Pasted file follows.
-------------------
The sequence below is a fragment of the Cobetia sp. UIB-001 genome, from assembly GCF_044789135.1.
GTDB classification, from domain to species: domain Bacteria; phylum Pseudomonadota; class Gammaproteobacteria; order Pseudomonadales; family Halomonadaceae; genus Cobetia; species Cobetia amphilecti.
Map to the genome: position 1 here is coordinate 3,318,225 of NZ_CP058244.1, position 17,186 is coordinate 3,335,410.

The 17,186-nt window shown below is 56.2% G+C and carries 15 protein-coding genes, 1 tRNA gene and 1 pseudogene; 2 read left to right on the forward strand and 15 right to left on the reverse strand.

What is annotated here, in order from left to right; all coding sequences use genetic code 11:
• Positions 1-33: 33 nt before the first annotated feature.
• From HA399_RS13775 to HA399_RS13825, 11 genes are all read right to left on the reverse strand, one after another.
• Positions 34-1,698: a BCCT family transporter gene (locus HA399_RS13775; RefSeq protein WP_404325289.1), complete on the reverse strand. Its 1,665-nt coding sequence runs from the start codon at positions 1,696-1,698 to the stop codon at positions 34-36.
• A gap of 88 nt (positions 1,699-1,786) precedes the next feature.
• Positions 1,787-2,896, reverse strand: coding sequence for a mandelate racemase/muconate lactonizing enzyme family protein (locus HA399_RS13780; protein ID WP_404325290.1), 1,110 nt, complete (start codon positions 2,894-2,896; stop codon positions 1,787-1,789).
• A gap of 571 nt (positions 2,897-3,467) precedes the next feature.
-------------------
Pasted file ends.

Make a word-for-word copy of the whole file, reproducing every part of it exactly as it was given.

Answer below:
The sequence below is a fragment of the Cobetia sp. UIB-001 genome, from assembly GCF_044789135.1.
GTDB classification, from domain to species: domain Bacteria; phylum Pseudomonadota; class Gammaproteobacteria; order Pseudomonadales; family Halomonadaceae; genus Cobetia; species Cobetia amphilecti.
Map to the genome: position 1 here is coordinate 3,318,225 of NZ_CP058244.1, position 17,186 is coordinate 3,335,410.

The 17,186-nt window shown below is 56.2% G+C and carries 15 protein-coding genes, 1 tRNA gene and 1 pseudogene; 2 read left to right on the forward strand and 15 right to left on the reverse strand.

What is annotated here, in order from left to right; all coding sequences use genetic code 11:
• Positions 1-33: 33 nt before the first annotated feature.
• From HA399_RS13775 to HA399_RS13825, 11 genes are all read right to left on the reverse strand, one after another.
• Positions 34-1,698: a BCCT family transporter gene (locus HA399_RS13775; RefSeq protein WP_404325289.1), complete on the reverse strand. Its 1,665-nt coding sequence runs from the start codon at positions 1,696-1,698 to the stop codon at positions 34-36.
• A gap of 88 nt (positions 1,699-1,786) precedes the next feature.
• Positions 1,787-2,896, reverse strand: coding sequence for a mandelate racemase/muconate lactonizing enzyme family protein (locus HA399_RS13780; protein ID WP_404325290.1), 1,110 nt, complete (start codon positions 2,894-2,896; stop codon positions 1,787-1,789).
• A gap of 571 nt (positions 2,897-3,467) precedes the next feature.